Hey ! Thanks for the answer. It makes sense: The variable keep it’s value until you change it or you close your QGIS. Just to be precise (and maniac ?), is it QGIS or Python that “remember” the value ?

      • It only exists in the context of the Python Console, afaik.

  3. Pedro Bittencourt said:


    I started learning Python in February this year and my main goal has always been to use it in QGIS.

    Unfortunately I couldn’t manage to pass the first “for loop” and I get the following error:

    “AttributeError: ‘QDialog’ object has no attribute ‘fields'”

    Am I doing something wrong?
    Thank you.

  4. Pedro Bittencourt said:

    Hi, I managed! My mistake!

  5. Amrita Bandyopadhyay said:

    Dear writer, It is helping me a lot..thogh this i am able to add a vector and raster layer successfully. Now please guide me how to clip a raster layer with the help of a shape file,

    • Thank you for your feedback Amrita. For clipping a raster with a shapefile, consider the Clip Raster by Mask Layer tool in the Processing toolbox. PyQGIS 101: Running Processing tools shows how to run Processing tools from Python. For this tool, it would be something like:"gdal:cliprasterbymasklayer", {'INPUT':'D:/Documents/Geodata/NaturalEarthData/50m_raster/NE1_50M_SR_W/NE1_50M_SR_W.tif', 'MASK':'D:/Documents/Geodata/NaturalEarthData/110m_cultural/ne_110m_admin_0_countries.shp', 'NODATA':None, 'ALPHA_BAND':False, 'CROP_TO_CUTLINE':True, 'KEEP_RESOLUTION':False, 'OPTIONS':'', 'DATA_TYPE':5, 'OUTPUT':'C:/temp/OUTPUT.tif'})

  6. siqer said:

    Hi Anita, thanks for you tutorials.

    I have a question about “for loop”, when I execute script about “”, it shows all field names, how to write a script to show only 2nd field name or 10th field name. I know it must be simple but I’m a beginner and fail to do it for now.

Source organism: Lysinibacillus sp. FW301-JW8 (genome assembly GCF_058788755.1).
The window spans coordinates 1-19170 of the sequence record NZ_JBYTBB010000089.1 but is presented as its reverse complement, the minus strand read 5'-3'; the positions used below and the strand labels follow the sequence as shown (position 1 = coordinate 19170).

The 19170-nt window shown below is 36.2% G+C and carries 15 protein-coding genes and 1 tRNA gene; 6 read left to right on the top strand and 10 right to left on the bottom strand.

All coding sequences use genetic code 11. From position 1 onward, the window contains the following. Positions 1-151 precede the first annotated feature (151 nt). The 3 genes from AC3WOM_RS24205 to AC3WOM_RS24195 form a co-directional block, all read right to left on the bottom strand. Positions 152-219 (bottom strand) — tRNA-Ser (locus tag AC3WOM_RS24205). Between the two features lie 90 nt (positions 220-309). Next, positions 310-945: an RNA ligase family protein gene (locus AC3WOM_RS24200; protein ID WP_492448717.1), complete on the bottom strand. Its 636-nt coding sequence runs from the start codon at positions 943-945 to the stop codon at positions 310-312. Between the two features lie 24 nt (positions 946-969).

• siqer said:

        Thanks for your response Anita,

        What you say it works, the same does print(vlayer.fields().field(1).name())

        But they show not particularly one field name, but all fields under one name. E.g. if there are 12 fields it will show one name 12 times.

      • Call the print from outside the loop to avoid it printing multiple times

      • siqer said:

        Yes, it works. Thank you Anita!

  7. Agnieszka said:

    Thank You very much Anita for your work and sharing your knowledge :)
    With basics of Python I started using it in QGIS with You ;)

  8. Thanks Anita. I am using QGIS 3.6. When I used a backslash in the URL it treated it as an escape character. When I changed it to a forward slash it worked fine. Thanks for getting me started on this.

  9. Veronika said:

    invalid syntax
    i use for field in vlayer.field

  10. leonardo sanchez said:

    Hi! Beforehand I would like to appreciate your effort. However, once I run the following code:
    uri = “/Users/leonardosanchez/Documents/Subestaciones\ y\ lineas/Full\ line\ layers.shp”
    vlayer = iface.addVectorLayer(uri, “countries”, “ogr”)

    An error message comes up, saying that Layer is not valid: The layer /Users/leonardosanchez/Documents/Subestaciones\ y\ lineas/Full\ line\ layers is not a valid layer and can not be added to the map.

    I would really appreciate if you could help to me to solve the problem.

    • The backslashes probably need to be escaped or you need to use file paths without spaces.

  11. sale said:

    Hi Anita, great work! Just a small typo to correct: after the third block of code there’s a “QqsVectorLayer” instead of “QgsVectorLayer”.

  12. Philipp said:

    Thanks for this useful tutorial. I’m just getting started with PyQGS and have a problem when running. The first lines of the code work, the layer is loaded and the attribute table opened. However, there is no output for the loops. The following error occurs:
    uri = ‘C:/Natural Earth/countries/ne_10m_admin_0_countries.shp’
    vlayer = iface.addVectorLayer(uri, “countries”, “ogr”)

    for field in vlayer.fields():

    Then, there appears “…” instead of “>>>” in the console window … are you familiar with this type of problem?

    • Philipp said:

      Okay. Looks like I always have to run the whole file instead of only running the selected part of the code. Furthermore, I need to put the quotes as ‘ ‘ instead of ” ” …. ready to proceed then…

  13. Hi Anita
    These are very good tutorials, nicely put together and easy to follow.
    I am trying to iterate through all the attributes to set them to hidden. Your code shows how to display the attribute names, but how can I set the properties of each attribute?
    Thanks – Rob

  14. Hi Anita,

    Thanks for this wonderful tutorial. I don’t know what am doing wrong but getting this error.
    Traceback (most recent call last):
    File “C:\PROGRA~1\QGIS3~1.4\apps\Python37\lib\”, line 90, in runcode